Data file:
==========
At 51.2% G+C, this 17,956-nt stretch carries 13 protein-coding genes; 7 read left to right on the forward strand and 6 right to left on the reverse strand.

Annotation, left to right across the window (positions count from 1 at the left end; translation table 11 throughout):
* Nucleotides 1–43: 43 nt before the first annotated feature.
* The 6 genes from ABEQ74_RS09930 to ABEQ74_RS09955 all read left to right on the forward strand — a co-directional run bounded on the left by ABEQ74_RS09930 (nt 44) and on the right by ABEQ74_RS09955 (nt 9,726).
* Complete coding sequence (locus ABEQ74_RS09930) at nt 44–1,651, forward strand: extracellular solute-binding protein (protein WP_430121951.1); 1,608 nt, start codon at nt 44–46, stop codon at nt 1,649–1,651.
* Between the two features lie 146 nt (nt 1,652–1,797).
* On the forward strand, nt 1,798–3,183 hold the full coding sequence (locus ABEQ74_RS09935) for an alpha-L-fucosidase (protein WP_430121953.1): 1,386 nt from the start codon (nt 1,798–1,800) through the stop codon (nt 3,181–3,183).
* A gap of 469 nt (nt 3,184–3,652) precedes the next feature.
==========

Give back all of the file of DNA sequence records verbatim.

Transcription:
At 51.2% G+C, this 17,956-nt stretch carries 13 protein-coding genes; 7 read left to right on the forward strand and 6 right to left on the reverse strand.

Annotation, left to right across the window (positions count from 1 at the left end; translation table 11 throughout):
* Nucleotides 1–43: 43 nt before the first annotated feature.
* The 6 genes from ABEQ74_RS09930 to ABEQ74_RS09955 all read left to right on the forward strand — a co-directional run bounded on the left by ABEQ74_RS09930 (nt 44) and on the right by ABEQ74_RS09955 (nt 9,726).
* Complete coding sequence (locus ABEQ74_RS09930) at nt 44–1,651, forward strand: extracellular solute-binding protein (protein WP_430121951.1); 1,608 nt, start codon at nt 44–46, stop codon at nt 1,649–1,651.
* Between the two features lie 146 nt (nt 1,652–1,797).
* On the forward strand, nt 1,798–3,183 hold the full coding sequence (locus ABEQ74_RS09935) for an alpha-L-fucosidase (protein WP_430121953.1): 1,386 nt from the start codon (nt 1,798–1,800) through the stop codon (nt 3,181–3,183).
* A gap of 469 nt (nt 3,184–3,652) precedes the next feature.